Terry Tucker: Yeah, I have a I have a blog. It's called Motivational Check. Imagine that. Motivationalcheck.com. I have recommendations for books to read, videos to watch. I put up the thought for the day every every day at that location. I also have access to my social media links. That's all motivationalcheck.com.
David Enevoldsen: Okay. And the book is on that website.
Terry Tucker: Yes.
David Enevoldsen: Okay. Is that available on Amazon or any other places?
Terry Tucker: Yeah, it's available anywhere you can get a book online Amazon, Barnesandnoble.com, Apple iBooks. Wherever you can get a book you can get Sustainable Excellence.
David Enevoldsen: Is that and so that's an electronic version as well.
Terry Tucker: Yeah there's a Kindle version. There's a hardcover and a paperback.
David Enevoldsen: Perfect. Okay. All right. And I'll put links, of course, and wherever I'm posting the podcast on this. So last question I have I ask this to everybody that is, instead of asking you for three things, I'm going to ask you if you could just offer one piece of advice to people about emotional health or strength and kind of keeping that optimized. What would that one piece of advice be?
Terry Tucker: I guess let me tell you a story. So I went to college at the Citadel, which is a military college in South Carolina. And one one year when I was there, we had a president. And this name may ring a bell to you by the name of James Stockdale. For those of you who are political buffs, when Ross Perot ran for president of the United States, James Stockdale was his vice presidential candidate. Stockdale had been a prisoner of war during the Vietnam conflict. He was a naval aviator. He was shot down in his aircraft, spent eight years as a prisoner of war in the Hanoi Hilton. One of the most notorious prisoner of war camps. Was actually awarded the Medal of Honor, the highest award the military offers when he got out because he organized prisoner resistance and communications and all things like that. Now, he was the president of the college. I was a cadet. I did not spend a lot of time around him. But I remember being at an event with him and somebody asked him, who were the people that survived that brutality, that torture? And he said, well, let me tell you who didn't survive. He said it wasn't the big, strong, tall, tough guys that thought they could handle any kind of abuse or torture. And this one was kind of interesting and sort of surprised me. He said it wasn't even the optimists, you know, the people who thought, well, we'll be rescued or let go by Thanksgiving or Christmas or Easter, he said, because Thanksgiving and Christmas and Easter would come and go and they wouldn't be rescued.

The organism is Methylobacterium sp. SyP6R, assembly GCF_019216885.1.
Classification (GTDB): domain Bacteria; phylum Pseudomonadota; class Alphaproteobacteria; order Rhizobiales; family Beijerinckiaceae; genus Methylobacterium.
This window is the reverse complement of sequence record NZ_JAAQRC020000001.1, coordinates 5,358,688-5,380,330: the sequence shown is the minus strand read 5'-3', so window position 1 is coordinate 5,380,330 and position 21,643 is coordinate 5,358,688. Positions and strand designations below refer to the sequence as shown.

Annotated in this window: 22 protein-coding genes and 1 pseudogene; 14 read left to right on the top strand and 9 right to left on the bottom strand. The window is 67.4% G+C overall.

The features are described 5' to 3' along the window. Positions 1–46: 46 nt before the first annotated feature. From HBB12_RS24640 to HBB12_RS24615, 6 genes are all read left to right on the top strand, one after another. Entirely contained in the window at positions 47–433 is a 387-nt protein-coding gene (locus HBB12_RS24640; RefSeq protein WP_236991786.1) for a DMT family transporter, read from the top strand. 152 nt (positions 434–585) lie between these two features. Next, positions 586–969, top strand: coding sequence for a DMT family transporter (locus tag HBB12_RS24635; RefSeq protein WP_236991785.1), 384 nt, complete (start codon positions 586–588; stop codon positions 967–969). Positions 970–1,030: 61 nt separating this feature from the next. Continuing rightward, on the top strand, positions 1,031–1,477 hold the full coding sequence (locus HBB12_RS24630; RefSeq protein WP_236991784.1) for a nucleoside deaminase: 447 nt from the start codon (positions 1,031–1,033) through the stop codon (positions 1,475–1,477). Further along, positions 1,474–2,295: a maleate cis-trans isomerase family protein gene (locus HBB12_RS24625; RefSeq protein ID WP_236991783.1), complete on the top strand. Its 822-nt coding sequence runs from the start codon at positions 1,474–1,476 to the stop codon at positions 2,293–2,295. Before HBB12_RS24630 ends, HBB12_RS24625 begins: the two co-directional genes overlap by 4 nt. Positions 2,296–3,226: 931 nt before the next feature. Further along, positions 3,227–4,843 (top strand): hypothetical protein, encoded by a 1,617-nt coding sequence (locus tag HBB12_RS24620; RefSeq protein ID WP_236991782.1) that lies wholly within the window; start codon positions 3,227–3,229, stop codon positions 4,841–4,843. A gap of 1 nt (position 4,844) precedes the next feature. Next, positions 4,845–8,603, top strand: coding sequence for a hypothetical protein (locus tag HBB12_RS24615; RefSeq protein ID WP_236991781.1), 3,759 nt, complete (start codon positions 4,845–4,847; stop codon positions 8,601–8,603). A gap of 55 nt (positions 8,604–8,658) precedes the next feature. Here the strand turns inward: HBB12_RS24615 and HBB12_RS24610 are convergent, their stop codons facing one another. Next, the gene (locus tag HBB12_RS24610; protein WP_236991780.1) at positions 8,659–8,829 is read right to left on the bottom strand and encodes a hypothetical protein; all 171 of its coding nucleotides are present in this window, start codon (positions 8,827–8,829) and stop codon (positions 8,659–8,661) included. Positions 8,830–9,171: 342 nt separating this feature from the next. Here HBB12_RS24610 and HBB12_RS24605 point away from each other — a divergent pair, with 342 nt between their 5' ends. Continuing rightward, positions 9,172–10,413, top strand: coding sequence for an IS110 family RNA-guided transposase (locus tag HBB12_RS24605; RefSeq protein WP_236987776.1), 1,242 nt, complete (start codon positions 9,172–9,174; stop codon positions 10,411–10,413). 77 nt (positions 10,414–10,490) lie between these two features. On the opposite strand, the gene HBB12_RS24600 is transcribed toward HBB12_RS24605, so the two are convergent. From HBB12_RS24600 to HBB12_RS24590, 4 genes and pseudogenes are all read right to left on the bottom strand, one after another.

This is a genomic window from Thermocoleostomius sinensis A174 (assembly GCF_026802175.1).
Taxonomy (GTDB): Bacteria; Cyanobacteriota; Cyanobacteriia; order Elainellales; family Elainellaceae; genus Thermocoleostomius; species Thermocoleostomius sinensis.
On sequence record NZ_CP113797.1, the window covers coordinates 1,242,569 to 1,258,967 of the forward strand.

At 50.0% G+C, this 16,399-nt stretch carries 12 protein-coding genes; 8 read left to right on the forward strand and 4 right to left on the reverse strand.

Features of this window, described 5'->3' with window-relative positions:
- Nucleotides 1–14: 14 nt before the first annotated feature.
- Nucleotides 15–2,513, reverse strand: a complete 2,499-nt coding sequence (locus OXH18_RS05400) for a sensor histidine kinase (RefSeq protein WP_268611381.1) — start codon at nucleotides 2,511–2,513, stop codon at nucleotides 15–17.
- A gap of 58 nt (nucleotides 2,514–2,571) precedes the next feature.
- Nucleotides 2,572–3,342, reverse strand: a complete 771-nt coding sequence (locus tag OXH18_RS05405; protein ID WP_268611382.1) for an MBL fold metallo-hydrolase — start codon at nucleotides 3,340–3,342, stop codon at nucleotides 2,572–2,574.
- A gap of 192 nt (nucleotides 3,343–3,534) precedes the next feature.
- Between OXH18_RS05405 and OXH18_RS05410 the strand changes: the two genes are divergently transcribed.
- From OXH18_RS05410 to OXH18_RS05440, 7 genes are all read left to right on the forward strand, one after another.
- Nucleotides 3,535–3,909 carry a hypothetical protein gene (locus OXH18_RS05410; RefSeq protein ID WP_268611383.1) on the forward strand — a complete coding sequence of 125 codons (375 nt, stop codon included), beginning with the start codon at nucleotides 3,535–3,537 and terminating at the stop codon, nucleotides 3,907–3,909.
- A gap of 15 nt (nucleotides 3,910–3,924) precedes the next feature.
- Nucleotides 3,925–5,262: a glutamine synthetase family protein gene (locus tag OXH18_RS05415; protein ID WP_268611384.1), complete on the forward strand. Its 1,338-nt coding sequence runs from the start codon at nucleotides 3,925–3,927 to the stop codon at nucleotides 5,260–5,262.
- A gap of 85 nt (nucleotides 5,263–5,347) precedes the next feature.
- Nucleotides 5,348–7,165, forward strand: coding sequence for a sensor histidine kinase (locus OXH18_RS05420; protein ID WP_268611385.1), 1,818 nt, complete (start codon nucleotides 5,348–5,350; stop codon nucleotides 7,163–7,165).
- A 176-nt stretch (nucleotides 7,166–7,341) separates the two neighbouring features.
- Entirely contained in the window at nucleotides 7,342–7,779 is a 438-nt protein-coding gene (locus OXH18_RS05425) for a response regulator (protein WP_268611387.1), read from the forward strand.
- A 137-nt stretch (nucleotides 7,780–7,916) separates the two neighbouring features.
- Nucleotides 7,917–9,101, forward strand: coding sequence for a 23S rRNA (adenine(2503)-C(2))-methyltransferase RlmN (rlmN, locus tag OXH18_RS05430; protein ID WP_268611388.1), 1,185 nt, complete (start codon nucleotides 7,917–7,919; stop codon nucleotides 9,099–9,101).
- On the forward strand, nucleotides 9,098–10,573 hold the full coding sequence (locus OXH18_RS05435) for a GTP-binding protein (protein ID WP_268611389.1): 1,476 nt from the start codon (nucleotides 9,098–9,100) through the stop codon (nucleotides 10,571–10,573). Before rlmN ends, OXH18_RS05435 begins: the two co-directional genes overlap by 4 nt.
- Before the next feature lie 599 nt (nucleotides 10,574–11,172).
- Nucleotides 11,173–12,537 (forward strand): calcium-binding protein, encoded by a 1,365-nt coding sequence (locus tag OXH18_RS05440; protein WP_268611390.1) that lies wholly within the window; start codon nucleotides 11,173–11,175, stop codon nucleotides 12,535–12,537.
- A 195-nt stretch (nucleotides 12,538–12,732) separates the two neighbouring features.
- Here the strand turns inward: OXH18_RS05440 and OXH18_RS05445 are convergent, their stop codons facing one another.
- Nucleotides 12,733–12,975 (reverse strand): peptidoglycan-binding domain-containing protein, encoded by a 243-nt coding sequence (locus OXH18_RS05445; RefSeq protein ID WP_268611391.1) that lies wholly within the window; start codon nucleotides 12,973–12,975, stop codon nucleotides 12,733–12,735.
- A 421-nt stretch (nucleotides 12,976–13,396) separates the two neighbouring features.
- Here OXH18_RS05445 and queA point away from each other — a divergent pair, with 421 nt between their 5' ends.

Terry Tucker: They wouldn't be let go. And he said those people died of a broken heart. He said the people who survived were the people who understood what they could control, which, according to Stockdale, with these with the men who were in captivity, were basically their breathing and the thoughts in their mind. Everything else was at the discretion of the enemy when they ate, when they slept, when they got tortured, everything else was at their discretion. So control what they could control and control that. And he said he talked about how you can never lose faith that you're going to survive. But you also have to have the understanding of realizing that this is your reality, this is the brutality that you're going to have to go through. And I think one of the problems we have is we tend to try to control things that are outside our purview that we have absolutely no control over. And so I guess my suggestion would be understand what you can control in your life and control that and let the rest of this stuff go. Don't don't take on all this baggage that there's no way you can handle and there's no way you can control it in your life. Understand what you can control and control that. I think you'll be a whole lot happier.
David Enevoldsen: I love that. That is. Yes. Well said. I like that a lot. Okay, Terry, thank you very much. You have a fascinating history. I love the messages. Everything you're saying I think is great. Anybody listening, please check out the book. Go to Motivational Check and yeah, thank you very much for being on. I appreciate your time today. And guess I will, I'll let you loose there.
Terry Tucker: Well, David, thanks for having me on. I really enjoyed talking with you.
David Enevoldsen: Thank you. All right. That's going to bring us to the end of today's show. I hope that you found this useful. I hope that you found some little nugget at a bare minimum that you can pull out and use and improve your life. Remember, keep working on this stuff. This is not something you just do once and then forget about it any more than you go to the gym one time and do a single workout and say, I am buff forever and you never need to come again. You make it part of your routine. You go on a regular basis, you make working out something you do all the time. It's the same thing with Emotional Embuffination. You want to make sure that you continually work on this stuff so that you will continually grow stronger and more resilient. At the end of the day, I want you to become emotionally strong enough to go from saying things like, "The struggle is real," to saying, "What struggle?" Thank you all for listening. I hope you've enjoyed this. Have a great week and I will see you on the next show.